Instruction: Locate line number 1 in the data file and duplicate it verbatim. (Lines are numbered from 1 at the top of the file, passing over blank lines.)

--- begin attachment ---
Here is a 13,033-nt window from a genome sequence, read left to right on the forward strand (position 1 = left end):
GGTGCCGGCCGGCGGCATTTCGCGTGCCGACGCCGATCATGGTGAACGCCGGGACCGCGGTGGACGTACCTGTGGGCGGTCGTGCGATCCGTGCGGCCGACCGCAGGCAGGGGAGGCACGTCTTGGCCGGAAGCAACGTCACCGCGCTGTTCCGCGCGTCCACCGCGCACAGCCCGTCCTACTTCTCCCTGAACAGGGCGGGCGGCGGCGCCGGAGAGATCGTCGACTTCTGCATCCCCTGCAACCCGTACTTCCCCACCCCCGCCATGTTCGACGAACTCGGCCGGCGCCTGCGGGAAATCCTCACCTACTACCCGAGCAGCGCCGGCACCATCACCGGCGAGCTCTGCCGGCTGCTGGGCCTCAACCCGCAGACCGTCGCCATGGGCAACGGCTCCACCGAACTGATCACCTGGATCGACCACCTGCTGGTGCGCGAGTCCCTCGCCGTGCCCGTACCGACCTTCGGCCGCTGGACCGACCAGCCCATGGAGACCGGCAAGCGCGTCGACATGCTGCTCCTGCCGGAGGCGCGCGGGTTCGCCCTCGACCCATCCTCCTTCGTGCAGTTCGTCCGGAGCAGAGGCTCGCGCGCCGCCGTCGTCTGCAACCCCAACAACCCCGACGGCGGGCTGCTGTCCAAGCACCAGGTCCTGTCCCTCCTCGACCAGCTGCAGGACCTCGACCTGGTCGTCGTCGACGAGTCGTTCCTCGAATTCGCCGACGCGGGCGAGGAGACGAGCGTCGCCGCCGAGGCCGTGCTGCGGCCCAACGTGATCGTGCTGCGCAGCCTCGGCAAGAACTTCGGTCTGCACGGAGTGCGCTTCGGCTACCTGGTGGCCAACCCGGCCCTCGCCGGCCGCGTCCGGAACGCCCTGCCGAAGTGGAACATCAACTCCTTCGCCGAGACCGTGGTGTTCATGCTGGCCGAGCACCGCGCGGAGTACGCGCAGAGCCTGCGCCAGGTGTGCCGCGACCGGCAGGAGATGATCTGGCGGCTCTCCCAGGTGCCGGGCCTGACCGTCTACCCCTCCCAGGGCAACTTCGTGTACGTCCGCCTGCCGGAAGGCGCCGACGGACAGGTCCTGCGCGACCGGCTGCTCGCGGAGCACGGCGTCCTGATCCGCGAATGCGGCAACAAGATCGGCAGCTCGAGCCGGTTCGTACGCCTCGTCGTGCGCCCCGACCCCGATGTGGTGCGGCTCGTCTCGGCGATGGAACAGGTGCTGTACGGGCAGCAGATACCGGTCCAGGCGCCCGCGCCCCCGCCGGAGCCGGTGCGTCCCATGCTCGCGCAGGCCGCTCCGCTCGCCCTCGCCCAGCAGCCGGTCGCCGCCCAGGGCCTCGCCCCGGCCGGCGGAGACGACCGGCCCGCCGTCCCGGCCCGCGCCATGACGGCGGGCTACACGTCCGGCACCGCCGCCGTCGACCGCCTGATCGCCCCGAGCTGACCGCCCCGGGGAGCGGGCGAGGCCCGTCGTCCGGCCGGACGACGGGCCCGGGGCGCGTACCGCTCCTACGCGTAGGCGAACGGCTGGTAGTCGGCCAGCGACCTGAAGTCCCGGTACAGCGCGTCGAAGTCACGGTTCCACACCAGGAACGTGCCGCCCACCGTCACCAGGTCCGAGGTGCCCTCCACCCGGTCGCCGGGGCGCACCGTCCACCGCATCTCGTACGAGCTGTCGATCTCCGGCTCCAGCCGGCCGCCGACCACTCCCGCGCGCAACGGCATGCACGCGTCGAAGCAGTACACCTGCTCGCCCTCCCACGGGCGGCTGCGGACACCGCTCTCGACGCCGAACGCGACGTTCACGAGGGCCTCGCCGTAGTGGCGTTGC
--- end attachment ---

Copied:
Here is a 13,033-nt window from a genome sequence, read left to right on the forward strand (position 1 = left end):